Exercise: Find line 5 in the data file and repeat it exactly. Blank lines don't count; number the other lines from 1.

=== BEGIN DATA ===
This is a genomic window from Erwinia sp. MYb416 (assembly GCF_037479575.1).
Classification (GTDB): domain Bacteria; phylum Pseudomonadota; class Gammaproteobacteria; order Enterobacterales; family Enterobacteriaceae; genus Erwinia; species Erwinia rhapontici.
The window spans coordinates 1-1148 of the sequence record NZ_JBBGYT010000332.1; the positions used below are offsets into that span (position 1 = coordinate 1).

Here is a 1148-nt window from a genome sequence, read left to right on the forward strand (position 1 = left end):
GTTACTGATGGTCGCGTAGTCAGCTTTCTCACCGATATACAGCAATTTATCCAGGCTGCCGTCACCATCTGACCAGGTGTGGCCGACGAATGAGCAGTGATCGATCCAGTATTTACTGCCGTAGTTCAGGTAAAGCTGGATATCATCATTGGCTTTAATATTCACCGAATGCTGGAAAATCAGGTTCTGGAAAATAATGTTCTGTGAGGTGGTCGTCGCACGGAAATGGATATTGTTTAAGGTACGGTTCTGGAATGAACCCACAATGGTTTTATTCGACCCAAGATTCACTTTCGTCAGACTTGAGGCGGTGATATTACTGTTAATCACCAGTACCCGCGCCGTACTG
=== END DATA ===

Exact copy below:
GTTACTGATGGTCGCGTAGTCAGCTTTCTCACCGATATACAGCAATTTATCCAGGCTGCCGTCACCATCTGACCAGGTGTGGCCGACGAATGAGCAGTGATCGATCCAGTATTTACTGCCGTAGTTCAGGTAAAGCTGGATATCATCATTGGCTTTAATATTCACCGAATGCTGGAAAATCAGGTTCTGGAAAATAATGTTCTGTGAGGTGGTCGTCGCACGGAAATGGATATTGTTTAAGGTACGGTTCTGGAATGAACCCACAATGGTTTTATTCGACCCAAGATTCACTTTCGTCAGACTTGAGGCGGTGATATTACTGTTAATCACCAGTACCCGCGCCGTACTG